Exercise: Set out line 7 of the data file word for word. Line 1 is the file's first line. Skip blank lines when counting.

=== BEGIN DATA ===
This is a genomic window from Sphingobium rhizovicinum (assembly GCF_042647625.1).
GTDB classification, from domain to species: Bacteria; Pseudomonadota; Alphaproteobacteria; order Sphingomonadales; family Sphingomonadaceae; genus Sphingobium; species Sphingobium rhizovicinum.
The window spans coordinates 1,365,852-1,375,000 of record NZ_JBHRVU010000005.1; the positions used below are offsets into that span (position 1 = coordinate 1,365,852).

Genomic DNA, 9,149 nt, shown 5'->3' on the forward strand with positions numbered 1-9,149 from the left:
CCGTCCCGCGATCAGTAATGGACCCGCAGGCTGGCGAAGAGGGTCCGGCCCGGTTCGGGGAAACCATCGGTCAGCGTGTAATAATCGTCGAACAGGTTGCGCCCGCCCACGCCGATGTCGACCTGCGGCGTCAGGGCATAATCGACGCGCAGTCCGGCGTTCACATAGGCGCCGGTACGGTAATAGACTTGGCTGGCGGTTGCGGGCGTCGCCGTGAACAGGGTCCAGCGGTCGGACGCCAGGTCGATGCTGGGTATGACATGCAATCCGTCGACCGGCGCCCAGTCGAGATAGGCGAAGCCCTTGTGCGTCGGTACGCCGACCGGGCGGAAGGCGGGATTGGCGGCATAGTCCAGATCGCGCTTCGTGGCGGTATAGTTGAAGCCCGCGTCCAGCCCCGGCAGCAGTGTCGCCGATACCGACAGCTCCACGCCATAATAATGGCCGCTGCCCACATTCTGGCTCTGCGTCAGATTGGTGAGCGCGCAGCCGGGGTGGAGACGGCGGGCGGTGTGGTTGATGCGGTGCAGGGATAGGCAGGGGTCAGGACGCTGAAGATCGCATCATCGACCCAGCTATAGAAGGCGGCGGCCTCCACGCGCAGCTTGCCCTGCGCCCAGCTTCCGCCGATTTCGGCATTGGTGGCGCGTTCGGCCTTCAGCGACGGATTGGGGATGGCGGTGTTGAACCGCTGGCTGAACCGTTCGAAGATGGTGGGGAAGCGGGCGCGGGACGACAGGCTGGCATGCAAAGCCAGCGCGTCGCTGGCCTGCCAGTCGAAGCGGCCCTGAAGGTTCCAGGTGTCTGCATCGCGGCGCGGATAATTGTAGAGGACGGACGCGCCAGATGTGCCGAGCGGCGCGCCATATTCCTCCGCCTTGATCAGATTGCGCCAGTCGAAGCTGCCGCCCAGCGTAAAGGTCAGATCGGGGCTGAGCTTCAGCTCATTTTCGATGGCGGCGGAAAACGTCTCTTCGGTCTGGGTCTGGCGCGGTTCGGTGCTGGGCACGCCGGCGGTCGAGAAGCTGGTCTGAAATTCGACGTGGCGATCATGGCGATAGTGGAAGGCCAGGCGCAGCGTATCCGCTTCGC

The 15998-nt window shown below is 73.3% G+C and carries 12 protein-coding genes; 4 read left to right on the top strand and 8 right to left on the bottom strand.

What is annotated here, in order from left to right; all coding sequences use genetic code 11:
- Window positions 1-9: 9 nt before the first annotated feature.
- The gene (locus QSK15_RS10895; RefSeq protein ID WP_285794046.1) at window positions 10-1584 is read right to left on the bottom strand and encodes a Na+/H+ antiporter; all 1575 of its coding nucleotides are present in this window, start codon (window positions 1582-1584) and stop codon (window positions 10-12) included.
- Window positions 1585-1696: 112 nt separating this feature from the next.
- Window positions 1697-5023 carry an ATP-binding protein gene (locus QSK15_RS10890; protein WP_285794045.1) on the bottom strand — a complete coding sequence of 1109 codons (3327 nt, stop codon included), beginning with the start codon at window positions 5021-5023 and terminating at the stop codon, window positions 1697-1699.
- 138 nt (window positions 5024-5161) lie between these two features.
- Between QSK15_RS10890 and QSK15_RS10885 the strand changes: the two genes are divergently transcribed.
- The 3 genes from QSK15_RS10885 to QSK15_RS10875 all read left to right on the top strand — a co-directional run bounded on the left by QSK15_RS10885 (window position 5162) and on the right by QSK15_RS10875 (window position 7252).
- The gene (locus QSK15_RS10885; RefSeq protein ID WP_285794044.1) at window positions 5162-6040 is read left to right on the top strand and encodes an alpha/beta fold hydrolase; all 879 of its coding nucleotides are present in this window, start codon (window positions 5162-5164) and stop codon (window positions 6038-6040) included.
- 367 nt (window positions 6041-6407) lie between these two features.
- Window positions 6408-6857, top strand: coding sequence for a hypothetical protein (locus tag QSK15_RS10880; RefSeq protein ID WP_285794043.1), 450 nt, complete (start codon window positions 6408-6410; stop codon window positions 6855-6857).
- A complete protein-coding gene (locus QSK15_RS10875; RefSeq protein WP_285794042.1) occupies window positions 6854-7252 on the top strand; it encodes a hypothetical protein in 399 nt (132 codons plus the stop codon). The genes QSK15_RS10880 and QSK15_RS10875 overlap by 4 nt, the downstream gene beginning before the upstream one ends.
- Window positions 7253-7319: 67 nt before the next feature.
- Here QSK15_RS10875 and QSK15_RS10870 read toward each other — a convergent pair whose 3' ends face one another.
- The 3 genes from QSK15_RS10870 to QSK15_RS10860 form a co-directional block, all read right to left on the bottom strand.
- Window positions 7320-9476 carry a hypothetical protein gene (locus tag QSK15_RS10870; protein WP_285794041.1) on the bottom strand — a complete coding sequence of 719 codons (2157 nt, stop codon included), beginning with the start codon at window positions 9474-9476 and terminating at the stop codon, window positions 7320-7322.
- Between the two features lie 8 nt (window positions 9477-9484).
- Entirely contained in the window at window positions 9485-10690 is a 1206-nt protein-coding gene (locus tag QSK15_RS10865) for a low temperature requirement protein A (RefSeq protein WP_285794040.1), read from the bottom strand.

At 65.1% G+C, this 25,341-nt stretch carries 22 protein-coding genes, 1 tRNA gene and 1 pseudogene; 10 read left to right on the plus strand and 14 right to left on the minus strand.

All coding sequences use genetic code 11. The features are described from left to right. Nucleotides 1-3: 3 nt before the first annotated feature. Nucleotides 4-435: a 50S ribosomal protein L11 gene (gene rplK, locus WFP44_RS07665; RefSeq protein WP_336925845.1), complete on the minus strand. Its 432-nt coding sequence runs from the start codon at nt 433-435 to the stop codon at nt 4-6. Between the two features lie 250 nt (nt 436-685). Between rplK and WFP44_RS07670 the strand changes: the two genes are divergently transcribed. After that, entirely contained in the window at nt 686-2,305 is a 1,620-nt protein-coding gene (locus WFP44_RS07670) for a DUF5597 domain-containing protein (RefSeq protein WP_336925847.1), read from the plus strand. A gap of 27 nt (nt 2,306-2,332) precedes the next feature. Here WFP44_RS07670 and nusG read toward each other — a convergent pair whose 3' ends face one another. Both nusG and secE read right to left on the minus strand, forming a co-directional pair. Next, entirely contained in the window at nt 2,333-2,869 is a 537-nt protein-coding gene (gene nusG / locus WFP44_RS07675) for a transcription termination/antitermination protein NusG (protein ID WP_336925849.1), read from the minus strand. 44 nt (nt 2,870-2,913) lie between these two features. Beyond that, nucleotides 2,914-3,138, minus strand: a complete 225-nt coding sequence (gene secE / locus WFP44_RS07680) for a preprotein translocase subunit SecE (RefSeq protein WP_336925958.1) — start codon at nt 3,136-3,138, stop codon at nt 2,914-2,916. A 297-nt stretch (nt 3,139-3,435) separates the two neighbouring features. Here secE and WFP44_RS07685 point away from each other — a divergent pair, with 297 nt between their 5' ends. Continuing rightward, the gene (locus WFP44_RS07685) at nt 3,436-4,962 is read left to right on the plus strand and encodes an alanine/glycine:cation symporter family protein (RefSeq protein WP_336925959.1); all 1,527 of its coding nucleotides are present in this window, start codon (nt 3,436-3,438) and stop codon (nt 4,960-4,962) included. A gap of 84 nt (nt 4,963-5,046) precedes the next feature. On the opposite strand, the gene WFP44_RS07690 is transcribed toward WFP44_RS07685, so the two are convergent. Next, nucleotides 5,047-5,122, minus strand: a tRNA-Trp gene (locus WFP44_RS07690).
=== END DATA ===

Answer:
What is annotated here, in order from left to right; all coding sequences use genetic code 11: